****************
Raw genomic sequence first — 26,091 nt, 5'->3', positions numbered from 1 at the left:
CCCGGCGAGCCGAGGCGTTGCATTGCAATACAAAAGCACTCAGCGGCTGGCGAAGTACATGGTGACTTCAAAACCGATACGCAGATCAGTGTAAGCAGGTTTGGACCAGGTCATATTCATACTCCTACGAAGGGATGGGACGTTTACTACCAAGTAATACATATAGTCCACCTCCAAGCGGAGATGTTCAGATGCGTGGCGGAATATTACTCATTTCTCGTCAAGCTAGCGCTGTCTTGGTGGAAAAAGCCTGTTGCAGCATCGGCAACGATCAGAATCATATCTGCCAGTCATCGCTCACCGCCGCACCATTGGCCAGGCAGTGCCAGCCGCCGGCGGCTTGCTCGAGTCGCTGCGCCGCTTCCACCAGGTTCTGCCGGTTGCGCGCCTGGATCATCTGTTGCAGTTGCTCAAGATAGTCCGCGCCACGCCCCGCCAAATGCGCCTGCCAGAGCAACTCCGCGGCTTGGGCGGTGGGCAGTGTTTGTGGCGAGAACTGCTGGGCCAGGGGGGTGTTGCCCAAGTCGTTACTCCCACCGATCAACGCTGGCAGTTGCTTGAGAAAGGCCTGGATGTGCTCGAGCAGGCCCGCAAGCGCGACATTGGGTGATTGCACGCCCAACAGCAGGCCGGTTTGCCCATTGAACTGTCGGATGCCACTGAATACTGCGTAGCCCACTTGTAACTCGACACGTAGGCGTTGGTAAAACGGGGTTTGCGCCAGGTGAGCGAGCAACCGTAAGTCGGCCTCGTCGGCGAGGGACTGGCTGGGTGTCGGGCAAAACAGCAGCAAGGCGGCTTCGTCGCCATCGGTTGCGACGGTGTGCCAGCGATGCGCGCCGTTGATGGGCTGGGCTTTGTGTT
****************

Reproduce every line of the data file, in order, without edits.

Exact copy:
Raw genomic sequence first — 26,091 nt, 5'->3', positions numbered from 1 at the left:
CCCGGCGAGCCGAGGCGTTGCATTGCAATACAAAAGCACTCAGCGGCTGGCGAAGTACATGGTGACTTCAAAACCGATACGCAGATCAGTGTAAGCAGGTTTGGACCAGGTCATATTCATACTCCTACGAAGGGATGGGACGTTTACTACCAAGTAATACATATAGTCCACCTCCAAGCGGAGATGTTCAGATGCGTGGCGGAATATTACTCATTTCTCGTCAAGCTAGCGCTGTCTTGGTGGAAAAAGCCTGTTGCAGCATCGGCAACGATCAGAATCATATCTGCCAGTCATCGCTCACCGCCGCACCATTGGCCAGGCAGTGCCAGCCGCCGGCGGCTTGCTCGAGTCGCTGCGCCGCTTCCACCAGGTTCTGCCGGTTGCGCGCCTGGATCATCTGTTGCAGTTGCTCAAGATAGTCCGCGCCACGCCCCGCCAAATGCGCCTGCCAGAGCAACTCCGCGGCTTGGGCGGTGGGCAGTGTTTGTGGCGAGAACTGCTGGGCCAGGGGGGTGTTGCCCAAGTCGTTACTCCCACCGATCAACGCTGGCAGTTGCTTGAGAAAGGCCTGGATGTGCTCGAGCAGGCCCGCAAGCGCGACATTGGGTGATTGCACGCCCAACAGCAGGCCGGTTTGCCCATTGAACTGTCGGATGCCACTGAATACTGCGTAGCCCACTTGTAACTCGACACGTAGGCGTTGGTAAAACGGGGTTTGCGCCAGGTGAGCGAGCAACCGTAAGTCGGCCTCGTCGGCGAGGGACTGGCTGGGTGTCGGGCAAAACAGCAGCAAGGCGGCTTCGTCGCCATCGGTTGCGACGGTGTGCCAGCGATGCGCGCCGTTGATGGGCTGGGCTTTGTGTT